Poop Happens: A Dirty but Growing Business

By Stephanie Parkinson

October 25, 2012 Updated Oct 25, 2012 at 6:03 PM EDT

Fort Wayne, Ind. (www.incnow.tv) - It's a dirty job that somebody has to do, scooping dog poop.

"Nobody wants to pick up poop,” said David Kulp, co-owner, Poop Happens Fort Wayne.

But just as David Kulp's company name says, Poop Happens and he’s made a successful business out of taking care of this stinky task for pet owners in the Fort Wayne area.

"I basically walk the yard and rid it of their dog poop,” said Kulp.

Some days Kulp visits more than 30 yards, picking up dog poop and hauling it away to the city's compost. Most pet owners schedule him to come once a week to take care of this dirty work.

"It's a convenience, so they don't have to do it," said Kulp.

This is a job Kulp admits nobody wants to do but it's a business that keeps growing every year.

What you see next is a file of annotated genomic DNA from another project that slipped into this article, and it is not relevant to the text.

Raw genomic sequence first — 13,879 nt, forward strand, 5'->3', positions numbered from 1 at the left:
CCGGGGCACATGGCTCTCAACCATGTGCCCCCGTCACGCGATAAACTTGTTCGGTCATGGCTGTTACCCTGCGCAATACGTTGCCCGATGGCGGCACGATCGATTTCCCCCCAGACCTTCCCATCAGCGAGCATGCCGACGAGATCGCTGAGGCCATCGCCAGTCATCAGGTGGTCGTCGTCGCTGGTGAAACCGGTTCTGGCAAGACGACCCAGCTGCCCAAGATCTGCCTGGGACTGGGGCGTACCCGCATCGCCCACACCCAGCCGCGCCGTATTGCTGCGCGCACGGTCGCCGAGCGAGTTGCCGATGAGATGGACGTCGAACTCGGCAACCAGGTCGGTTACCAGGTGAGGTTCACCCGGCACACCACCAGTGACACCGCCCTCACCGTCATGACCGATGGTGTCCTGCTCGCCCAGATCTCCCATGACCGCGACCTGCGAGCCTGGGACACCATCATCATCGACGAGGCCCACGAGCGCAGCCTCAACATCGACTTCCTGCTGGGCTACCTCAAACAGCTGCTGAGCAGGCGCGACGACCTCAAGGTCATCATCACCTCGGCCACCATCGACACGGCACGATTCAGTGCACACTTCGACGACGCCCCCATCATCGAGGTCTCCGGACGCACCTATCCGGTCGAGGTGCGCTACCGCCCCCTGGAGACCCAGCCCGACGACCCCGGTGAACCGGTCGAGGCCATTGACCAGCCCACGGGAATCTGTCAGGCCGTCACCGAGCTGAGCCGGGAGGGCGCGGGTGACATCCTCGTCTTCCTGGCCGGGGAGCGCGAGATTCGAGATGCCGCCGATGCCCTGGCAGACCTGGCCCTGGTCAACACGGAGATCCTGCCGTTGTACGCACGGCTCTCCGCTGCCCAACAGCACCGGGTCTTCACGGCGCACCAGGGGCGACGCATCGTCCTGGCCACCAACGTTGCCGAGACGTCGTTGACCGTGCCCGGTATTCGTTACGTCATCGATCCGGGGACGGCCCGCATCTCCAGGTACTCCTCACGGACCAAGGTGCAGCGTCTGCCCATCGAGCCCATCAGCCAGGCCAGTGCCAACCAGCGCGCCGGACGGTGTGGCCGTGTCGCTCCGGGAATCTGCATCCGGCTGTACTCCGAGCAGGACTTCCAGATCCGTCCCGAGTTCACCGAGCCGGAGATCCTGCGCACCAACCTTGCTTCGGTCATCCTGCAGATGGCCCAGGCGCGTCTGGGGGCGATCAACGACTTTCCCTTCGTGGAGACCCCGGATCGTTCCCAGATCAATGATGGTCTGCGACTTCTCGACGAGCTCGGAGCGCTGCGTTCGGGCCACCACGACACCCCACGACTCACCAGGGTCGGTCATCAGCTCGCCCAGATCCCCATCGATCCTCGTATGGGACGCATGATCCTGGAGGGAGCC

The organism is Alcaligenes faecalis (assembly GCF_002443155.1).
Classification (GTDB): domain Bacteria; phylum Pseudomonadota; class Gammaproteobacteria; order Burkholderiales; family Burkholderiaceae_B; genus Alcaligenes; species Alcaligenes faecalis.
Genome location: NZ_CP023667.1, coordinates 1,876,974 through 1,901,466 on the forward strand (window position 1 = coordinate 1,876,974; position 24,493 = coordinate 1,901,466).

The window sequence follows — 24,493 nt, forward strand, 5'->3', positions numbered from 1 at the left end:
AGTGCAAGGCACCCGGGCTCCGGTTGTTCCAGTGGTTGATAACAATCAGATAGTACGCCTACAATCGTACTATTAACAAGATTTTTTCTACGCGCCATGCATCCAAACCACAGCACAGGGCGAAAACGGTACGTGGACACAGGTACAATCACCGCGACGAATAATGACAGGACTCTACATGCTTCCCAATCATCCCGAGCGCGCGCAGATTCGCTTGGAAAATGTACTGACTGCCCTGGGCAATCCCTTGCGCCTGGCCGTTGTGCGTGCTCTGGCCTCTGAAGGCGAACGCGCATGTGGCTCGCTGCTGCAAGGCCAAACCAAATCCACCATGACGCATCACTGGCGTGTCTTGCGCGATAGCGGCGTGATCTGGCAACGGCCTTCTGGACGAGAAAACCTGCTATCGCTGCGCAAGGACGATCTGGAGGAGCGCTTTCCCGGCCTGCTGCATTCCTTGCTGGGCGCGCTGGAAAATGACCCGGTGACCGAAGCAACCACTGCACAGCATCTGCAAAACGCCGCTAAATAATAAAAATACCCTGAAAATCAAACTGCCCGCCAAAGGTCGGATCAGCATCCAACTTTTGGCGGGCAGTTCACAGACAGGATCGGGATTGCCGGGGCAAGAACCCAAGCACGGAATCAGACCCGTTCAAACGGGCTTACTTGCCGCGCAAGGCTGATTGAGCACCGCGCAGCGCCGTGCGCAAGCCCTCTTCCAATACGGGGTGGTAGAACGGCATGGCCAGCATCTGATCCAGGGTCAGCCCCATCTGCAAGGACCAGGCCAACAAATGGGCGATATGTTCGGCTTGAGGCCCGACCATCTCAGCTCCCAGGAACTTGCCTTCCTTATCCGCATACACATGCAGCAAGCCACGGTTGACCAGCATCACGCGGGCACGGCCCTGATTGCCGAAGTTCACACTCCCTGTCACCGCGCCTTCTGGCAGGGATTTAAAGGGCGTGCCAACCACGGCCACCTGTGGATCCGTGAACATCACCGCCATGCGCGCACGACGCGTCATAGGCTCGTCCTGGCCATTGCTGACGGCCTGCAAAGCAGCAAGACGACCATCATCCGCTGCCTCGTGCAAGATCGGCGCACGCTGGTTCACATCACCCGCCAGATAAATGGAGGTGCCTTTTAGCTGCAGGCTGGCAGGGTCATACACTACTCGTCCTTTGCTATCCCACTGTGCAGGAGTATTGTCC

"Everybody thought I was nuts, and everybody told me it couldn't happen, there's no way people in Fort Wayne are going to pay for that,” said Kulp.

Over the past seven years Kulp has created a customer base of more than 100 pet owners and every year he sees that number increase.

"It should also show people that you can pretty much do anything, it's just kind of opening up your mind to the possibilities,” said Kulp.

In a year David picks up more than 20,000 pounds of dog poop. It's a business he hopes will one day go green.

"I could actually run my truck on that if I had the proper kit for the truck,” said Kulp.

As business grows that's a goal David continues to hope for.




What are your thoughts CLICK HERE to leave us a "Your2Cents” comment.

Want to be in the know for the next weather event, the next school closing or the next big breaking news story?

TextCaster alerts from Indiana's NewsCenter are your defining source for instant information delivered right to your cell phone and email. It's free, easy and instant. Sign-Up Now!

Powered by Summit City Chevrolet



© Copyright 2014, A Granite Broadcasting Station. All rights reserved. This material may not be published, broadcast, rewritten or redistributed.

To submit a comment on this article, your email address is required. We respect your privacy and your email will not be visible to others nor will it be added to any email lists.